The Fairmount Park Art Association, with generous support from the William Penn Foundation, has initiated New•Land•Marks: public art and the meaning of place. New•Land•Marks will engage artists and community organizations throughout Philadelphia to plan and create unique and enduring public art projects which will celebrate community identity, commemorate “untold” histories, inspire civic pride, respond to the local environment, and invigorate public spaces.
New•Land•Marks will combine the artists’ imagination, skill, and energy with the knowledge, experience, and commitment of communities to create public art projects that support both the artistic and community perspectives in neighborhood revitalization and development. Projects will reflect the geographic variety, social richness, and cultural diversity of Philadelphia’s neighborhoods. “Public art is part of our collective memory and our evolving culture,” explains Penny Balkin Bach, Executive Director of the Fairmount Park Art Association. “As our society and its modes of expression evolve, so should our definitions of public art. New•Land•Marks will encourage a process that involves not only artists and community members, but also historians, educators, civic leaders, architects, designers, and construction teams. What we are looking for is a shared commitment to extend Philadelphia’s rich tradition of public art.”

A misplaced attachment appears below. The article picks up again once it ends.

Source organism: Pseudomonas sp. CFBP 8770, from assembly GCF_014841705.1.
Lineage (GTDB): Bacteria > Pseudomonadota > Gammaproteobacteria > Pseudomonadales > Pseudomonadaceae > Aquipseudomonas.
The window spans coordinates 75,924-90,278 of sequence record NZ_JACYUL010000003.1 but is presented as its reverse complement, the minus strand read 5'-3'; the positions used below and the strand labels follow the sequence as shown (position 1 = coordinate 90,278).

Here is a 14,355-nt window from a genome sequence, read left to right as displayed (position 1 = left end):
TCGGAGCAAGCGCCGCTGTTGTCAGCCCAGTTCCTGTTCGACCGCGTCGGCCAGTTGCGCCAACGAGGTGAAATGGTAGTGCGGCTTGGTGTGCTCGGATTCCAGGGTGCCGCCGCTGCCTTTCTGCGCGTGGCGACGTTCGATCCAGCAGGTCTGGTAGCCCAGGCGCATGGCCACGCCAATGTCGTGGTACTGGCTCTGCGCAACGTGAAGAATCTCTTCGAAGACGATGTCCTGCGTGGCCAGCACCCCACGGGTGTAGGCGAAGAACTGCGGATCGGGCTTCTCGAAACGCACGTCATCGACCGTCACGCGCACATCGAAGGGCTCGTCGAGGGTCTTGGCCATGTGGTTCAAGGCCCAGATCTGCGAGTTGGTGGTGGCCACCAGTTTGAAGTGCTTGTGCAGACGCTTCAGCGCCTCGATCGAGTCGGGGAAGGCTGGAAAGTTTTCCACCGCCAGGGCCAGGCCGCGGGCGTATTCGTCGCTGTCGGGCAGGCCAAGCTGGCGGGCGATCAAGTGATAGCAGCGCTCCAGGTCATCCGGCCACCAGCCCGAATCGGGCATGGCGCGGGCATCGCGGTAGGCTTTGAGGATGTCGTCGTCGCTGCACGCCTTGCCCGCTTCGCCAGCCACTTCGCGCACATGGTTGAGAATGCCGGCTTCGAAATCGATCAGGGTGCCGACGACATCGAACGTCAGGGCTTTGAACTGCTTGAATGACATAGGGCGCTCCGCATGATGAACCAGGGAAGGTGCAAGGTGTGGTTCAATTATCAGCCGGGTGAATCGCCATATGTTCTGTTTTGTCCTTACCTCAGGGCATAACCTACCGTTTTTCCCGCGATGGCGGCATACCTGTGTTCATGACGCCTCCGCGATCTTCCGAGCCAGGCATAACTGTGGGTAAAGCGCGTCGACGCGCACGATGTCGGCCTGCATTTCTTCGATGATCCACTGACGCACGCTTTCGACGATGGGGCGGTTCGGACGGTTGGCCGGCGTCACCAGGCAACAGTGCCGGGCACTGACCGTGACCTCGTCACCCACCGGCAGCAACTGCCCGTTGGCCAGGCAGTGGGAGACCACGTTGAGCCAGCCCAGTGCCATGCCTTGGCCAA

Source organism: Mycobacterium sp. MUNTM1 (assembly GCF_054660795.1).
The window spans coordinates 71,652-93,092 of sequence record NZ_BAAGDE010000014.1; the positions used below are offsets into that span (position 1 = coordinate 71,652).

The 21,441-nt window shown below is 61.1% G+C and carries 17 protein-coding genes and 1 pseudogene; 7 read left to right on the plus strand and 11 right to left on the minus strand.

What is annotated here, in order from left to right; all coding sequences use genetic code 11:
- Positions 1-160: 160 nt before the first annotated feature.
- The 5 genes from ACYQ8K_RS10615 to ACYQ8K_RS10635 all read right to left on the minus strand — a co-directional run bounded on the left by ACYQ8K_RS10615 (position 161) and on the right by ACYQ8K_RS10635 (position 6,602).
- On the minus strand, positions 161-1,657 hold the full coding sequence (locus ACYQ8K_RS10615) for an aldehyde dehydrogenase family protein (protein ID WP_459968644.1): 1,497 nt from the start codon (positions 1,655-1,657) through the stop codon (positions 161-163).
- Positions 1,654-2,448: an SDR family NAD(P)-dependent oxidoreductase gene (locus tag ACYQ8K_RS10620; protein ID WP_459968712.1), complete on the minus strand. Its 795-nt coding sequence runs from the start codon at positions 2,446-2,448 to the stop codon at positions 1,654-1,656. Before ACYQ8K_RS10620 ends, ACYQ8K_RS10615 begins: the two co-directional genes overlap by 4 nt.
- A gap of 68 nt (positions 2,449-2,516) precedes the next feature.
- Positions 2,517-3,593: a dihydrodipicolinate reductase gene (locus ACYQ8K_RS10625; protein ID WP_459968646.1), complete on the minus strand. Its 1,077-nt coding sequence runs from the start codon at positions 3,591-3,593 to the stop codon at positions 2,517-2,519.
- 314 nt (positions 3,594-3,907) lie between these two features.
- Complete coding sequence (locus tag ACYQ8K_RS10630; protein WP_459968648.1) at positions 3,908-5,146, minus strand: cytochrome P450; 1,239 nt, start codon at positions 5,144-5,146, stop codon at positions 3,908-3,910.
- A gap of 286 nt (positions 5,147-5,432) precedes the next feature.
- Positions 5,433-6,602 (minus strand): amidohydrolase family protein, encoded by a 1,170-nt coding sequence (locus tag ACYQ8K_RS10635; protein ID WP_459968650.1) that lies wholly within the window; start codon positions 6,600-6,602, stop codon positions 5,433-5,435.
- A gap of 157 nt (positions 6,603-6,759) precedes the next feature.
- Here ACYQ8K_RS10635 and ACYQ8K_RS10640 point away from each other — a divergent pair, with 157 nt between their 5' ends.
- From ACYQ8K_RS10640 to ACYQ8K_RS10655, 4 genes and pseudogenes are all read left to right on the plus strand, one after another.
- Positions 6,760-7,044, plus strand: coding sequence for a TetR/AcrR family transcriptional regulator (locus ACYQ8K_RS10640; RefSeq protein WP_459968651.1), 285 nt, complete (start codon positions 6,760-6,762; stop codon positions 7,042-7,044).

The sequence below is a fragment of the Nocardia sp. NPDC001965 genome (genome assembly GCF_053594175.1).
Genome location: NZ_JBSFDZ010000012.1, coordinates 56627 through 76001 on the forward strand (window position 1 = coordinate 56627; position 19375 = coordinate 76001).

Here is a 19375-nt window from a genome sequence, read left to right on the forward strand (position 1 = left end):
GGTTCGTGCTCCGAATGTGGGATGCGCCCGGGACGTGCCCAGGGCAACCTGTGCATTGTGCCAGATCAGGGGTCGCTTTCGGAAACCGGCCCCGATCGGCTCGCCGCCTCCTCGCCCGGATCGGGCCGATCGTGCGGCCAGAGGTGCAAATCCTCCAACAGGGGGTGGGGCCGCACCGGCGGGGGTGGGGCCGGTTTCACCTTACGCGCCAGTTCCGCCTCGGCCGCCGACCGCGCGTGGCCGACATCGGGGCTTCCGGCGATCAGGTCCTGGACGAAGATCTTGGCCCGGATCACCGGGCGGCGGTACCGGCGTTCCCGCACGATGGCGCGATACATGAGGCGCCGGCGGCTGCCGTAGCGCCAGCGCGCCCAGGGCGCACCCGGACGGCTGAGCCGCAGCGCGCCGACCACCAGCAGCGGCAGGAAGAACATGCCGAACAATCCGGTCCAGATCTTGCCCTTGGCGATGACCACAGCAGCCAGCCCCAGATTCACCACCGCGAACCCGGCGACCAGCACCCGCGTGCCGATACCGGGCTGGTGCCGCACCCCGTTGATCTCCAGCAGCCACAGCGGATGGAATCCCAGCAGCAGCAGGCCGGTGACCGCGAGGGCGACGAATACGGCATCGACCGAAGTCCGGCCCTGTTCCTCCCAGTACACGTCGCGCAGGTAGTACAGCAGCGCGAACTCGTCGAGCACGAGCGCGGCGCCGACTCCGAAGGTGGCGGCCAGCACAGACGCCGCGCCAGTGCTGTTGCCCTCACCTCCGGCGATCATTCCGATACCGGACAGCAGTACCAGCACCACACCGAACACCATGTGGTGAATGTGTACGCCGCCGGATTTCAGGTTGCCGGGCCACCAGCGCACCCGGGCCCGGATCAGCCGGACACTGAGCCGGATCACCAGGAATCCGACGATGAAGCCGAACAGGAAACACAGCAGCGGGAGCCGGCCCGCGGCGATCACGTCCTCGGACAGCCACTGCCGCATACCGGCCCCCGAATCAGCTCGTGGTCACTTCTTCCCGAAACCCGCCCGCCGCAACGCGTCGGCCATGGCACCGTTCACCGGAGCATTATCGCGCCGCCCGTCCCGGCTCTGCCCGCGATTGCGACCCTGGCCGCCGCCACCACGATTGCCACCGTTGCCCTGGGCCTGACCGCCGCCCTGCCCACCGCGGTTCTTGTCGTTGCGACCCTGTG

New•Land•Marks is a long-term project with short-term milestones. During the fall of 1997, the program will be described in public presentations held at sites throughout Philadelphia. Those who wish to participate in the program (community organizations, artists, or artist teams) will express interest by submitting a brief “Request to Participate.” Approximately 15 diverse communities will be invited to work with 15 artists or artist teams to develop proposals. Monthly workshops will be held for artists and community participants to enhance proposal development. Upon completion, the proposals will be documented, exhibited, and publicized. The Fairmount Park Art Association will commission three to five projects in 1999 as part of a long-range plan to develop as many proposals as possible.
Chartered in 1872, the Fairmount Park Art Association is the nation’s first private non-profit organization integrating public art and urban planning. The Art Association works to promote the appreciation of public art through programs and advocacy efforts which commission, interpret, and preserve art in Philadelphia. The Art Association also serves as a resource for artists, architects, community groups, and civic leaders.
To receive New•Land•Marks information as it becomes available, please call Program Coordinators, Charles Moleski or Robin Redmond, at 215-546-7550. “Request to Participate” guidelines will be available at public presentations scheduled to begin in the fall and held at sites throughout Philadelphia.